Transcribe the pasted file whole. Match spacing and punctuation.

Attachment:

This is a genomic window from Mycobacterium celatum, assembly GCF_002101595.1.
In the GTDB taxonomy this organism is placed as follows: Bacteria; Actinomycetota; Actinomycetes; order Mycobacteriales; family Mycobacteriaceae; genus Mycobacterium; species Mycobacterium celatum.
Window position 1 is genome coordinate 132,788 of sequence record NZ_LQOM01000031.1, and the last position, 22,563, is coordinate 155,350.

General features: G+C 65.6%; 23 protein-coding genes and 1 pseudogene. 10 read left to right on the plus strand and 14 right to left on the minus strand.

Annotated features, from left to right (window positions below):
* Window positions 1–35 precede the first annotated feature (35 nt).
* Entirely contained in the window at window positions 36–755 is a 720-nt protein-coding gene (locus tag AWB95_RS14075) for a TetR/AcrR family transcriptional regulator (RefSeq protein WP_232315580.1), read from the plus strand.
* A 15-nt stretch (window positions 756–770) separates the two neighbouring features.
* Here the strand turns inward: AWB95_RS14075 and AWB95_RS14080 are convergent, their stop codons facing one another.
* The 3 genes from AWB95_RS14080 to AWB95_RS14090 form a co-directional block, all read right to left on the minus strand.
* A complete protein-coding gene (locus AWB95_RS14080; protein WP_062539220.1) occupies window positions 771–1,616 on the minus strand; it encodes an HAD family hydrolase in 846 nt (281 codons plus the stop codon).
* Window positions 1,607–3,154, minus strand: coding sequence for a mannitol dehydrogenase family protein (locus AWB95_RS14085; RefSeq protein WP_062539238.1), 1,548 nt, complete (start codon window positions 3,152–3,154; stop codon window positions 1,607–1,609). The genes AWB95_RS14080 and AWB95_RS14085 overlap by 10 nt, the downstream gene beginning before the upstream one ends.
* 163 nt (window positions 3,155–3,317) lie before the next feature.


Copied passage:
This is a genomic window from Mycobacterium celatum, assembly GCF_002101595.1.
In the GTDB taxonomy this organism is placed as follows: Bacteria; Actinomycetota; Actinomycetes; order Mycobacteriales; family Mycobacteriaceae; genus Mycobacterium; species Mycobacterium celatum.
Window position 1 is genome coordinate 132,788 of sequence record NZ_LQOM01000031.1, and the last position, 22,563, is coordinate 155,350.

General features: G+C 65.6%; 23 protein-coding genes and 1 pseudogene. 10 read left to right on the plus strand and 14 right to left on the minus strand.

Annotated features, from left to right (window positions below):
* Window positions 1–35 precede the first annotated feature (35 nt).
* Entirely contained in the window at window positions 36–755 is a 720-nt protein-coding gene (locus tag AWB95_RS14075) for a TetR/AcrR family transcriptional regulator (RefSeq protein WP_232315580.1), read from the plus strand.
* A 15-nt stretch (window positions 756–770) separates the two neighbouring features.
* Here the strand turns inward: AWB95_RS14075 and AWB95_RS14080 are convergent, their stop codons facing one another.
* The 3 genes from AWB95_RS14080 to AWB95_RS14090 form a co-directional block, all read right to left on the minus strand.
* A complete protein-coding gene (locus AWB95_RS14080; protein WP_062539220.1) occupies window positions 771–1,616 on the minus strand; it encodes an HAD family hydrolase in 846 nt (281 codons plus the stop codon).
* Window positions 1,607–3,154, minus strand: coding sequence for a mannitol dehydrogenase family protein (locus AWB95_RS14085; RefSeq protein WP_062539238.1), 1,548 nt, complete (start codon window positions 3,152–3,154; stop codon window positions 1,607–1,609). The genes AWB95_RS14080 and AWB95_RS14085 overlap by 10 nt, the downstream gene beginning before the upstream one ends.
* 163 nt (window positions 3,155–3,317) lie before the next feature.